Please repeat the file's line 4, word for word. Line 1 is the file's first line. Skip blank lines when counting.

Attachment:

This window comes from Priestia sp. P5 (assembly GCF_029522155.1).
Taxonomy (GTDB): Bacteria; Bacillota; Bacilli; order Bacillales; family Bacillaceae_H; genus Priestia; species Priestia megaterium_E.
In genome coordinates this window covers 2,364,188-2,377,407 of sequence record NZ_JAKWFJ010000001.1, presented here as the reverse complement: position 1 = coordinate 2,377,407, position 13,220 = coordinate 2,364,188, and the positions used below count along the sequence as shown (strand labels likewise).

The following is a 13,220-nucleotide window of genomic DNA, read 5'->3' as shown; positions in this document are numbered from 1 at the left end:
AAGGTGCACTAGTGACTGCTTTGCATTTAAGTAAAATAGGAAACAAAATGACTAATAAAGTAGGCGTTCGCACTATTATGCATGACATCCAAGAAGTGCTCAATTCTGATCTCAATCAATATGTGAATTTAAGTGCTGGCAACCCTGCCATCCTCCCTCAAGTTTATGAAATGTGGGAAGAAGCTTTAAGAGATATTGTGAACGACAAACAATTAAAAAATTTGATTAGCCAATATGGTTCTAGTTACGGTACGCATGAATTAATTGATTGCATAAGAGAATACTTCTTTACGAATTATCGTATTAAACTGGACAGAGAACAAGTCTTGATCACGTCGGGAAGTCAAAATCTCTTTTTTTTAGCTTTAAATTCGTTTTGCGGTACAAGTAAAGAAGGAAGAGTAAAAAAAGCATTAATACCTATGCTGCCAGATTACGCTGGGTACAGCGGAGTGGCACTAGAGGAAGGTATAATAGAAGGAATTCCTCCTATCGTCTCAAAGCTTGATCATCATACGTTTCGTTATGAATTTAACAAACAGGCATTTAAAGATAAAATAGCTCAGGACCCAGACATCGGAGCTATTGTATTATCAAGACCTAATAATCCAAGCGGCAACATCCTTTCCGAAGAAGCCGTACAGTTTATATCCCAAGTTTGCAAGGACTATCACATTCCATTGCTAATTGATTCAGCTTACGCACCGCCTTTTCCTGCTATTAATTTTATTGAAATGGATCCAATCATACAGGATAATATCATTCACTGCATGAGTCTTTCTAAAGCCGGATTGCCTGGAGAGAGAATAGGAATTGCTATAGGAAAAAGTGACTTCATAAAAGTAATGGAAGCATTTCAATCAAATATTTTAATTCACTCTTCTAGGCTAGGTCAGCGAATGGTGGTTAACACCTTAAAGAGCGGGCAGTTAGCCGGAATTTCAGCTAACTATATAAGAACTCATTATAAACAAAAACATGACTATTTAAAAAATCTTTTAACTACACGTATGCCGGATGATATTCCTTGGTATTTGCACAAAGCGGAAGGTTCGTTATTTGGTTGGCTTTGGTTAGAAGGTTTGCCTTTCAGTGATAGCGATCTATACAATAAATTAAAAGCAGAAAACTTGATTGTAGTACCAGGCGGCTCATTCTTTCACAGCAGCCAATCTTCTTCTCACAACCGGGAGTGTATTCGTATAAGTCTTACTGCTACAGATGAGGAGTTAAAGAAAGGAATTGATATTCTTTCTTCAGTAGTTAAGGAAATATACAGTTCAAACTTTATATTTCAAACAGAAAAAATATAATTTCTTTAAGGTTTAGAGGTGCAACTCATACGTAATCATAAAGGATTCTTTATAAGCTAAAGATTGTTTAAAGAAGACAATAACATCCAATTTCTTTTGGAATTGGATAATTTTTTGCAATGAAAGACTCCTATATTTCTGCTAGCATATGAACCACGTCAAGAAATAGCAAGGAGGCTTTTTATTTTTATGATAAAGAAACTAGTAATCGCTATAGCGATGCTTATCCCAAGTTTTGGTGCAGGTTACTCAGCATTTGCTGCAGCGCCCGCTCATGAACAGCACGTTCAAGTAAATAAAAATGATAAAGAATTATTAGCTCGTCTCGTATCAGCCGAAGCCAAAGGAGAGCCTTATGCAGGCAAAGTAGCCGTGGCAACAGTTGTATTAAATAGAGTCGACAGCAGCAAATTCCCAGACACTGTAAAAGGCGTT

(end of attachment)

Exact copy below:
The following is a 13,220-nucleotide window of genomic DNA, read 5'->3' as shown; positions in this document are numbered from 1 at the left end: